For most of us, happiness is a thing of the future. We think, “Once I have this or once I achieve that, then life will become comfortable and peaceful. Then I will become happy.” We keep running after happiness and it keeps eluding us. We are never able to catch it. It remains a mystery that we are never able to solve.

We have to stop chasing happiness and start feeling it. Happiness is right here, right now. It is in our minds. It is in the air that we are breathing, in the life that we are living every moment. It is not something that will happen ‘one day’. Whatever we already have is more than enough to keep us happy. If we cannot be happy in the present moment, then we never can be. If Sarju can be the ‘happiest person in the world’ without having proper clothes, housing or food, it is a wonder that we cannot be happy amidst the countless resources that we have.

We have all heard, “Very little is needed for happiness.” I have started to feel that ‘very little’ is actually a ‘pre-requisite’ for happiness. The more we have, the more troubled we are bound to be. 

 — Prashant Shori

No Excuses!

Several times in life, we make excuses to get out of things that we know we should be doing. Sometimes, it is just procrastination – putting important things off – and sometimes it is because we don’t feel that we can do it.

The following video is a commercial for the sports brand Nike. It features Matt Scott who is a wheelchair basketball player, a NWBA star and a national American champion. He was born with spina bifida, a birth defect in which the backbone and spinal canal do not close before birth. The video is a wake-up call for those who make excuses despite being healthy and having the resources. Here goes the script:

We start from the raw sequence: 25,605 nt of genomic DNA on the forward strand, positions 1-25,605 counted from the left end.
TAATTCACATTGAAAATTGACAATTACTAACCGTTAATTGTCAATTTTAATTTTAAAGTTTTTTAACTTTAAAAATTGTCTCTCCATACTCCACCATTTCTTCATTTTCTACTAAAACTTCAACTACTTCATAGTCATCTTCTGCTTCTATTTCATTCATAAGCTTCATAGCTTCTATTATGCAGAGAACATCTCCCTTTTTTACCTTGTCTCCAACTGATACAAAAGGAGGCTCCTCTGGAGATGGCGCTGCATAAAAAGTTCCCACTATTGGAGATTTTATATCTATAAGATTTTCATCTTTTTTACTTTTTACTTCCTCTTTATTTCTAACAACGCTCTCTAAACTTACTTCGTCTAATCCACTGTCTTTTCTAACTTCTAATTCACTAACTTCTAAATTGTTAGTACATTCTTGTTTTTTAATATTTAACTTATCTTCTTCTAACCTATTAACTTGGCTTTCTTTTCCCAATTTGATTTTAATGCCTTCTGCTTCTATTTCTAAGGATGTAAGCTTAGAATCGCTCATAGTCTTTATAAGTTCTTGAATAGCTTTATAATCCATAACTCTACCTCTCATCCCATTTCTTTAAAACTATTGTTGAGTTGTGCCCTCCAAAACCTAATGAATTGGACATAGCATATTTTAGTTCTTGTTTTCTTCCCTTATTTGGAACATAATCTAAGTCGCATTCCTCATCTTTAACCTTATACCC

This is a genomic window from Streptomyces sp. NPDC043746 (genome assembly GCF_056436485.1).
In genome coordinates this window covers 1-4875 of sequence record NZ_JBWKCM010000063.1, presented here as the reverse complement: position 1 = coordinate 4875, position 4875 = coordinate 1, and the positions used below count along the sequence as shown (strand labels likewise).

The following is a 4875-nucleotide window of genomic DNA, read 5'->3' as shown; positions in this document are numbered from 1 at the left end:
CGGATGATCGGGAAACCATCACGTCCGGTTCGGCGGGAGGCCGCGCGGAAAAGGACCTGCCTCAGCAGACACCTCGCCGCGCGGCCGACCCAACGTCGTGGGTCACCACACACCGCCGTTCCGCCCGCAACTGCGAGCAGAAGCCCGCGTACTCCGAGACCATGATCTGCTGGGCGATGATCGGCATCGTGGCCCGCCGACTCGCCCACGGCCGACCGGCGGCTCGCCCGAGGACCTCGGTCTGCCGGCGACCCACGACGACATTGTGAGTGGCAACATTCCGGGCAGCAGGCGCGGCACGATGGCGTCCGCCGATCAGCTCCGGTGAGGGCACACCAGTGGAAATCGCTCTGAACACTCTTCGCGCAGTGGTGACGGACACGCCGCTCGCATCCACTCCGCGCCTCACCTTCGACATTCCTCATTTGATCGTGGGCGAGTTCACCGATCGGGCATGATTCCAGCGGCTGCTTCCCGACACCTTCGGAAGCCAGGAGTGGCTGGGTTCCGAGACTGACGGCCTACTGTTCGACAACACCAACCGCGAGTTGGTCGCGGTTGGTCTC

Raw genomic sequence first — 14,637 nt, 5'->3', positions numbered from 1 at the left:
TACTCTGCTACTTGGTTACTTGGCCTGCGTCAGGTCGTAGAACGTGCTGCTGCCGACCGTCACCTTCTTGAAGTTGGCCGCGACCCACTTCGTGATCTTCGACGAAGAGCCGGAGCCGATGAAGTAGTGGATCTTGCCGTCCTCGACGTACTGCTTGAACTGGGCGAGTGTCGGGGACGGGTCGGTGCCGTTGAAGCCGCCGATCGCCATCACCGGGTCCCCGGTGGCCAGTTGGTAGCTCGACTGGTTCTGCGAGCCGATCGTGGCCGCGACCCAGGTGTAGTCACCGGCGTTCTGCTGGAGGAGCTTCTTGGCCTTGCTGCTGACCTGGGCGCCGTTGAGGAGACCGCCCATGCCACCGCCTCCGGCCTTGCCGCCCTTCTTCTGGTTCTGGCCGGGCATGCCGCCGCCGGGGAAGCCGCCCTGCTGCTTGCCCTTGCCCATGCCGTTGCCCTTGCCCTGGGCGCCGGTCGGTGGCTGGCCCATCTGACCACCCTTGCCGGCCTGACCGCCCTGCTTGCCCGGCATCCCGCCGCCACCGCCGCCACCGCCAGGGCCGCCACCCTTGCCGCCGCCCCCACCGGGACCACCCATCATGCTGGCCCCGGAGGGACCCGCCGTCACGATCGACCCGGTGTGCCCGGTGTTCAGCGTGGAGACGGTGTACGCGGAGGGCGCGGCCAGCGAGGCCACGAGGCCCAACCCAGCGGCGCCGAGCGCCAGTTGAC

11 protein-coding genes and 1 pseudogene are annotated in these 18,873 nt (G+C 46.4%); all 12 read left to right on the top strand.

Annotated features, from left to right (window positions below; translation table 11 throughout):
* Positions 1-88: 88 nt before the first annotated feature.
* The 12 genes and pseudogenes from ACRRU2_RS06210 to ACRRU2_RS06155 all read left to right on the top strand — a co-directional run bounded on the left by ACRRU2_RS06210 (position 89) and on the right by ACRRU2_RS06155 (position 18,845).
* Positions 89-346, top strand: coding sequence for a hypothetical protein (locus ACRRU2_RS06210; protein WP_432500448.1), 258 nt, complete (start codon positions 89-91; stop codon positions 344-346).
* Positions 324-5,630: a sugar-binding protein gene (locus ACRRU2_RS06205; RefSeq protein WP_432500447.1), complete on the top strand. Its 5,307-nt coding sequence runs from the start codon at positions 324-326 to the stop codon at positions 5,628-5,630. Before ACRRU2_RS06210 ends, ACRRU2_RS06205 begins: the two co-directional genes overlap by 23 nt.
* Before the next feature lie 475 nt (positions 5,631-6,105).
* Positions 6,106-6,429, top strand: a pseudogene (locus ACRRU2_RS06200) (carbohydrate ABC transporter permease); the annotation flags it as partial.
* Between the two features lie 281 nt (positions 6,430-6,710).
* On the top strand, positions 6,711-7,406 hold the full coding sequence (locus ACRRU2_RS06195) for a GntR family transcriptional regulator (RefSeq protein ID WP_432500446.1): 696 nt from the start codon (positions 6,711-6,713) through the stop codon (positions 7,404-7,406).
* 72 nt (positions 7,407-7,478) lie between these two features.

I’m too weak
Too slow
Too big
I ate too much for breakfast
I’ve got a headache
It’s raining
My dog is sick
I can’t right now
I’m not inspired
Makes me smell bad
I’m allergic to stuff
I’m fat
I’m thin
It’s too hot
I’m not right
I’ve got shin splints
A headache
I’m distracted
I’m exerting myself too much
I’d love to really, but I can’t, I just can’t
My favorite show is on
I’ve got a case of the Mondays
… the Tuesdays,
… the Wednesdays
I don’t wanna do this
I wanna do something else
After New Years
Next Week
Might make a mistake
I got homework
I feel bloated
I have gas
I got a hot date
My coach hates me
My mom won’t let me
I bruise easily
It’s too dark
It’s too cold
My blister hurts
This is dangerous
Ugh
Sorry, I don’t have a bike
I didn’t get enough sleep
My tummy hurts
It’s not in my genes
I don’t wanna  look all tired out
I need a better coach
I don’t like getting tackled
I have a stomachache
I’m not the athletic type
I don’t wanna get sweaty
I have better things to do
I don’t want to slow you down
Do I have to do this?
As soon as I get a promotion
I think I’ll sit this one out
And my feet hurt.

Does any of that sound familiar? Well, keep in mind, if he can do it, so can you.

 

The Richness of the Poor

(Based on a True Incident)